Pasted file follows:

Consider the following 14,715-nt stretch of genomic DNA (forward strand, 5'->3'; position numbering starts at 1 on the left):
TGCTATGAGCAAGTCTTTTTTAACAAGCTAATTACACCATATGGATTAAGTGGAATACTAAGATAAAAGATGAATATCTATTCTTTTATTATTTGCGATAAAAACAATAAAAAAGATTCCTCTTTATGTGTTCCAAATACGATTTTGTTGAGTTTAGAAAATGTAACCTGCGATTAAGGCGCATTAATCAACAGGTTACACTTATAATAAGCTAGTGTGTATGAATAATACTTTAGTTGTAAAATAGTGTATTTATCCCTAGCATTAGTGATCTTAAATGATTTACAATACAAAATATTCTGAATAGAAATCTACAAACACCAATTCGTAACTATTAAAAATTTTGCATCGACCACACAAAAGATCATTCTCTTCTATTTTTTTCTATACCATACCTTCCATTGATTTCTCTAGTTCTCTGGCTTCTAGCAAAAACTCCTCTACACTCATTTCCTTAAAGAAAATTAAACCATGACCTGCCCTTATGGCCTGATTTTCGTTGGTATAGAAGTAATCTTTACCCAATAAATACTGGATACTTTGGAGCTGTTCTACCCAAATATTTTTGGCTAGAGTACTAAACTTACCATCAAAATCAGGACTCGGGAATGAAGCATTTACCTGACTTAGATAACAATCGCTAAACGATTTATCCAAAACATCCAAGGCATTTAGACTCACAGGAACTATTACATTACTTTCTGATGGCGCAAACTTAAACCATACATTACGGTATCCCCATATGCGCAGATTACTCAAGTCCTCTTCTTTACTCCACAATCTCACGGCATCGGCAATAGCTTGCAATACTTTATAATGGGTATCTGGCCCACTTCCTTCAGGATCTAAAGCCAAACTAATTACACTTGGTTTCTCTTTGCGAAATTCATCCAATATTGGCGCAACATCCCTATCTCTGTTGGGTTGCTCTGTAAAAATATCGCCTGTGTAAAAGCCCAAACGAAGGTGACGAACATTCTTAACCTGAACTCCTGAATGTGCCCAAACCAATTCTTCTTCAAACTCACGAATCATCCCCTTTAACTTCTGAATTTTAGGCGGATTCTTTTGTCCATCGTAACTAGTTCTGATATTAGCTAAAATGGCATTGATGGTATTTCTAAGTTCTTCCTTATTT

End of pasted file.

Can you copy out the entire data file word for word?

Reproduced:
Consider the following 14,715-nt stretch of genomic DNA (forward strand, 5'->3'; position numbering starts at 1 on the left):
TGCTATGAGCAAGTCTTTTTTAACAAGCTAATTACACCATATGGATTAAGTGGAATACTAAGATAAAAGATGAATATCTATTCTTTTATTATTTGCGATAAAAACAATAAAAAAGATTCCTCTTTATGTGTTCCAAATACGATTTTGTTGAGTTTAGAAAATGTAACCTGCGATTAAGGCGCATTAATCAACAGGTTACACTTATAATAAGCTAGTGTGTATGAATAATACTTTAGTTGTAAAATAGTGTATTTATCCCTAGCATTAGTGATCTTAAATGATTTACAATACAAAATATTCTGAATAGAAATCTACAAACACCAATTCGTAACTATTAAAAATTTTGCATCGACCACACAAAAGATCATTCTCTTCTATTTTTTTCTATACCATACCTTCCATTGATTTCTCTAGTTCTCTGGCTTCTAGCAAAAACTCCTCTACACTCATTTCCTTAAAGAAAATTAAACCATGACCTGCCCTTATGGCCTGATTTTCGTTGGTATAGAAGTAATCTTTACCCAATAAATACTGGATACTTTGGAGCTGTTCTACCCAAATATTTTTGGCTAGAGTACTAAACTTACCATCAAAATCAGGACTCGGGAATGAAGCATTTACCTGACTTAGATAACAATCGCTAAACGATTTATCCAAAACATCCAAGGCATTTAGACTCACAGGAACTATTACATTACTTTCTGATGGCGCAAACTTAAACCATACATTACGGTATCCCCATATGCGCAGATTACTCAAGTCCTCTTCTTTACTCCACAATCTCACGGCATCGGCAATAGCTTGCAATACTTTATAATGGGTATCTGGCCCACTTCCTTCAGGATCTAAAGCCAAACTAATTACACTTGGTTTCTCTTTGCGAAATTCATCCAATATTGGCGCAACATCCCTATCTCTGTTGGGTTGCTCTGTAAAAATATCGCCTGTGTAAAAGCCCAAACGAAGGTGACGAACATTCTTAACCTGAACTCCTGAATGTGCCCAAACCAATTCTTCTTCAAACTCACGAATCATCCCCTTTAACTTCTGAATTTTAGGCGGATTCTTTTGTCCATCGTAACTAGTTCTGATATTAGCTAAAATGGCATTGATGGTATTTCTAAGTTCTTCCTTATTT